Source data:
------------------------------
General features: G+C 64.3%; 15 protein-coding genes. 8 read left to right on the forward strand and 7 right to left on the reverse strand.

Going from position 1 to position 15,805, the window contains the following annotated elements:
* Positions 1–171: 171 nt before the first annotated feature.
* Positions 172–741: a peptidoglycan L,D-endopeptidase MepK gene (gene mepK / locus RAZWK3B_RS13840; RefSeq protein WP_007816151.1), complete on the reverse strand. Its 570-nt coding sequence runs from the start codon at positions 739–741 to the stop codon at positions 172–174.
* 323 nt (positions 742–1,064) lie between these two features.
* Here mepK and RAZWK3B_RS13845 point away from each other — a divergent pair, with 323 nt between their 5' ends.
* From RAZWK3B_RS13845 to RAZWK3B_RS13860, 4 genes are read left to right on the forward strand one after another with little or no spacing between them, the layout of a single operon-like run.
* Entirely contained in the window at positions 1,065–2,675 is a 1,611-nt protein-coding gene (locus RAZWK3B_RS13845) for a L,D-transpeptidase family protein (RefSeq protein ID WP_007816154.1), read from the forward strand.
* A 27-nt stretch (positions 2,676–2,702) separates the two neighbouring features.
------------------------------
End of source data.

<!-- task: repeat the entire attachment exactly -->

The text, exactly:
General features: G+C 64.3%; 15 protein-coding genes. 8 read left to right on the forward strand and 7 right to left on the reverse strand.

Going from position 1 to position 15,805, the window contains the following annotated elements:
* Positions 1–171: 171 nt before the first annotated feature.
* Positions 172–741: a peptidoglycan L,D-endopeptidase MepK gene (gene mepK / locus RAZWK3B_RS13840; RefSeq protein WP_007816151.1), complete on the reverse strand. Its 570-nt coding sequence runs from the start codon at positions 739–741 to the stop codon at positions 172–174.
* 323 nt (positions 742–1,064) lie between these two features.
* Here mepK and RAZWK3B_RS13845 point away from each other — a divergent pair, with 323 nt between their 5' ends.
* From RAZWK3B_RS13845 to RAZWK3B_RS13860, 4 genes are read left to right on the forward strand one after another with little or no spacing between them, the layout of a single operon-like run.
* Entirely contained in the window at positions 1,065–2,675 is a 1,611-nt protein-coding gene (locus RAZWK3B_RS13845) for a L,D-transpeptidase family protein (RefSeq protein ID WP_007816154.1), read from the forward strand.
* A 27-nt stretch (positions 2,676–2,702) separates the two neighbouring features.